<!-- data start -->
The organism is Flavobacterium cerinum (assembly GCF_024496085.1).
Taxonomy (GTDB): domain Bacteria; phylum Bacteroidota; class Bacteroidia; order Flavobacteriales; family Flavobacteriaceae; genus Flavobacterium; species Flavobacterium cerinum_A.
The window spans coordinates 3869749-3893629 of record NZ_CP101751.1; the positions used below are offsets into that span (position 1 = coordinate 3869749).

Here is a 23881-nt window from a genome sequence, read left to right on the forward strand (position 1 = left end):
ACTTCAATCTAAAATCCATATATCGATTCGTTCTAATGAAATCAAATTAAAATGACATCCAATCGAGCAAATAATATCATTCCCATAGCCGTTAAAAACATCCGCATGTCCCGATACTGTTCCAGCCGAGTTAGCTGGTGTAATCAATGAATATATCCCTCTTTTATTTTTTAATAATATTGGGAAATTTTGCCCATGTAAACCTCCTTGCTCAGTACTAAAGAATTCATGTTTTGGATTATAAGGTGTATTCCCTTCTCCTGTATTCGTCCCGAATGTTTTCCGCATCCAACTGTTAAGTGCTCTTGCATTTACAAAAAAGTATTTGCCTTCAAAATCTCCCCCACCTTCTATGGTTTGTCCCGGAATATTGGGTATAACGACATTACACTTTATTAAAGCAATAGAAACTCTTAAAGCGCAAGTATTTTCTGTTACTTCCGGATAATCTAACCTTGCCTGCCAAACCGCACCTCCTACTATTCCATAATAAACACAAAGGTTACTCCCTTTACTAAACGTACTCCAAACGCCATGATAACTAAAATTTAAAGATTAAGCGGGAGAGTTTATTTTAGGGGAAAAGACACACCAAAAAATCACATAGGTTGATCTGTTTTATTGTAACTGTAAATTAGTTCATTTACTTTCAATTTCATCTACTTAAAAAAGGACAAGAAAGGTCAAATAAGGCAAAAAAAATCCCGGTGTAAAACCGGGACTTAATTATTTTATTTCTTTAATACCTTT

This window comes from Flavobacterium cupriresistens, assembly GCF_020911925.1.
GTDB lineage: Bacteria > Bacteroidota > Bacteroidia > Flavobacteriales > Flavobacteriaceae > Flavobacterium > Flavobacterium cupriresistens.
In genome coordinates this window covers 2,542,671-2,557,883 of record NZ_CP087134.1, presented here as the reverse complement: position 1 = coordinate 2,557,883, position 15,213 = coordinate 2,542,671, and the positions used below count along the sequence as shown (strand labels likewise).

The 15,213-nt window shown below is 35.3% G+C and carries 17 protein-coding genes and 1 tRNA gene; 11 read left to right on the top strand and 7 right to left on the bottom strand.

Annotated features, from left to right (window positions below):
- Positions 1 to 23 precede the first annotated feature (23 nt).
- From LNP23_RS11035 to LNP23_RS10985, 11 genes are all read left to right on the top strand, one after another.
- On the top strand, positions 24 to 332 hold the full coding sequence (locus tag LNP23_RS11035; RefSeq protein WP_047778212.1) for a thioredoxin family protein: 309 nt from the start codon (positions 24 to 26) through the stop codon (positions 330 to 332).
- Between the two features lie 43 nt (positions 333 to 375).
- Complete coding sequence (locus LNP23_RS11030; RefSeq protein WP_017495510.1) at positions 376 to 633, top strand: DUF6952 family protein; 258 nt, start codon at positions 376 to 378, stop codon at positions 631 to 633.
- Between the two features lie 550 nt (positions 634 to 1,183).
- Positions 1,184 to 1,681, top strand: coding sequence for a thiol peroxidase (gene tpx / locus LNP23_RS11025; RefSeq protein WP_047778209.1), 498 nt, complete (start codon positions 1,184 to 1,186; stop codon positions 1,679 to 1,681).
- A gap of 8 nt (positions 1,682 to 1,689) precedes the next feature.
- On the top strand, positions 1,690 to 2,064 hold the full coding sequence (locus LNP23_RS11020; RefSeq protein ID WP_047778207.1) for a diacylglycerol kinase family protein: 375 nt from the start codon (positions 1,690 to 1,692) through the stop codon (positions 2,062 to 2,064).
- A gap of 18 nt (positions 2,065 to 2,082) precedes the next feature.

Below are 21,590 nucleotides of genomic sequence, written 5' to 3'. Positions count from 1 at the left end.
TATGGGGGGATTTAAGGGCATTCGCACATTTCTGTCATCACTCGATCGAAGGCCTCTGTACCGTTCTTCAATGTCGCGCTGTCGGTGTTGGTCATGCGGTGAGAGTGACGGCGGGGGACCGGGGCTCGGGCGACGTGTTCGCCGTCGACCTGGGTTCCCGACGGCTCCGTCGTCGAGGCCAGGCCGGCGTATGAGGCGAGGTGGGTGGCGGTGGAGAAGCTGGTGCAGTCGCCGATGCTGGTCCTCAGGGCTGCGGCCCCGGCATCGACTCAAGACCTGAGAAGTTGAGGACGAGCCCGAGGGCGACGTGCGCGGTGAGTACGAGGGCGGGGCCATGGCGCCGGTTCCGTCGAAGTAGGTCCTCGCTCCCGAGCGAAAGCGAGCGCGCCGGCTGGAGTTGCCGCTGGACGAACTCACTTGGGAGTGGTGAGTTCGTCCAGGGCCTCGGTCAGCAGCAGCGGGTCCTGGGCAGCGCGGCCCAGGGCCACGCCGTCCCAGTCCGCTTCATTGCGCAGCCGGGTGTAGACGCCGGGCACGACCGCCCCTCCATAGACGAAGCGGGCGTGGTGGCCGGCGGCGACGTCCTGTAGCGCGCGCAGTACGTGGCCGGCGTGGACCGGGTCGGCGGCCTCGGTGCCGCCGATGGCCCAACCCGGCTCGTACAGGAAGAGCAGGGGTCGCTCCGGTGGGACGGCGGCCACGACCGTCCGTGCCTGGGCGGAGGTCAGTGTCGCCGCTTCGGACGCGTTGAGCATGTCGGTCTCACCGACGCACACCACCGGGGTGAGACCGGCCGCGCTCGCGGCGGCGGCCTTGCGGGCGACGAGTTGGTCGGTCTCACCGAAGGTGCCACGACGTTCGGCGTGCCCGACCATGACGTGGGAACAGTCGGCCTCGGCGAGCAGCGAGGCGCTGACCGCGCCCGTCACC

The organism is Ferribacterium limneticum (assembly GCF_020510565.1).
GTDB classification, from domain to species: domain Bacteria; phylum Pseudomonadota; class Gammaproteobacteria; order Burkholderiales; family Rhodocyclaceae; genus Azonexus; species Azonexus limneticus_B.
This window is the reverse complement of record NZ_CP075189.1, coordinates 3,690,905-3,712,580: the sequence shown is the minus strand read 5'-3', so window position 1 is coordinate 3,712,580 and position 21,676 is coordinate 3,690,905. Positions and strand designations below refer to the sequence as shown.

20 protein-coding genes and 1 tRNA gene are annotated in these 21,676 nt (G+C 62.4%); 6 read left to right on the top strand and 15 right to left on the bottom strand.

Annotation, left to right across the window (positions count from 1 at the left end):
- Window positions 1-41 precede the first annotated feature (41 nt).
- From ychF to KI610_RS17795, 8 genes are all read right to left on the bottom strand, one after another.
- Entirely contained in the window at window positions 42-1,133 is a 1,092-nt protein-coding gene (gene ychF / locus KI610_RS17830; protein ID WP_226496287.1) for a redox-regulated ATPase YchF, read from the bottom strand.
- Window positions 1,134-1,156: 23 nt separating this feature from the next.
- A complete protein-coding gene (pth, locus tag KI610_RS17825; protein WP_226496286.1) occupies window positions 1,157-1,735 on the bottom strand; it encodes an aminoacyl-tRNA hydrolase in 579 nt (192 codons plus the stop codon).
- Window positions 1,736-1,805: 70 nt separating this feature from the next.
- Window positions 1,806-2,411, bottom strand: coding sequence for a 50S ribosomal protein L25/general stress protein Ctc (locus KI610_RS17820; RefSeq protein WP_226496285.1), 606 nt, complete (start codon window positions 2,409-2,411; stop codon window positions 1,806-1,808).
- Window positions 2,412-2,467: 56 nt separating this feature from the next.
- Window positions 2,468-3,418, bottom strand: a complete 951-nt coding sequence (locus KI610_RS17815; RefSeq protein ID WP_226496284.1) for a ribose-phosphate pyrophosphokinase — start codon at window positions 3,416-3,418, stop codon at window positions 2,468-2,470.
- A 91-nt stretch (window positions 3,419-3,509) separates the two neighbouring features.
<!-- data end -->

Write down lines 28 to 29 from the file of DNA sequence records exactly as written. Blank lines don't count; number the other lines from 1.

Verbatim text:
- Window positions 1-41 precede the first annotated feature (41 nt).
- From ychF to KI610_RS17795, 8 genes are all read right to left on the bottom strand, one after another.